Twice-told tales is a Biblical invention. Two Creation stories. Pharaoh’s double dream. Two versions of King Saul’s death. Two blessings to the children of Israel: one by Jacob to his sons at the end of Genesis, one by Moses to the nation of Israel at the end of Deuteronomy. But where there are two there is doubt, and where there is doubt there is again interpretation, the stuff of sublime literature. Like the two portions in Deuteronomy that lie at its heart: Ki Tetze, When You Go Forth; Ki Tavo, When You Come In. And in the latter again a doubling over. When you come in to the land, Moses tells his beloved children of Israel, you shall set up an altar and write these words upon great stones that you may never forget the one overarching principle that admits of no interpretation, namely: the Lord is your God, One and Only, Who brought you out of Egypt to give you this land. And if you worship only Him and keep His laws, you shall be blessed, blessed in your comings and goings; but if you do not, if you abandon Him and worship foreign gods and idols and ignore His precepts, then you shall be cursed, cursed in your comings and goings. And this if/if clause of the contract repeats in its stylistic formulation the very choice which the rule of law lays open for people, offering freedom because the law can be challenged, interpreted and changed as long as the Basic Law is adhered to, much as de Tocqueville explained in his commentary on Democracy in America: religion is the hidden cement which makes liberty possible.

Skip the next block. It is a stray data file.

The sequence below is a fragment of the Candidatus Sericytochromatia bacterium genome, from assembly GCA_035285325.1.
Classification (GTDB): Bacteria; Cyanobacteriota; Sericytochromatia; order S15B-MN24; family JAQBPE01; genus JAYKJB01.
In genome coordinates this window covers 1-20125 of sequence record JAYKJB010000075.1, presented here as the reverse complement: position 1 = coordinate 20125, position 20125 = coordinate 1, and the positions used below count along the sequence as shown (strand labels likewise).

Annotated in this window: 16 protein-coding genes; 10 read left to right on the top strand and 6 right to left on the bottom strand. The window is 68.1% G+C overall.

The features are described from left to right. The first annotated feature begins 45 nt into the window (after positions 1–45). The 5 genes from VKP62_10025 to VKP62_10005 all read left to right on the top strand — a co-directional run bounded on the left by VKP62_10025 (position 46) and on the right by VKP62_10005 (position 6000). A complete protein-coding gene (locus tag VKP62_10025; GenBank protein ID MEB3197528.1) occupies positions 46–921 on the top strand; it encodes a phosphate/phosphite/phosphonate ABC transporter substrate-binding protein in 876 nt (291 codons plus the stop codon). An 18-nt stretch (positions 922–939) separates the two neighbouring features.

It matters little, therefore, if the modern reader takes exception to this stricture or that, for the deeper meaning lies waiting in the text for revelation. The inhabitants of distant cities may be spared, but those of the nearer ones have to be eliminated or Israel will succumb to their influence and descend into idol worship. Then as now once again, for what are the depraved Palestinian thugs but idol worshippers who send their children to the slaughter like the Moloch worshippers of old? Of course it is not nice to say such truths, but truths they are, putting the lie to the peace process that never happens. Just as it is not nice to read that the idol worshippers among the Israelites should be taken out and stoned, but then this terrible thing God was doing with the Exodus from Egypt was not child’s play in a nursery, but a great and awesome attempt at historical innovation. It took, but it had its price, just as modernity took and had its price in two hundred years of religious conflict in the West. Woe be to those who would backslide, as Moses himself well knew and tried to impress on his Israelites to his very last breath. Hence in the portion Ki Tavo, When You Come Into The Land, Moses lays out the blessings and curses, but the curses are three times as long as the blessings, laid out in blood-curdling imagery, and this too for the third time since we first read of them in the Book of Leviticus.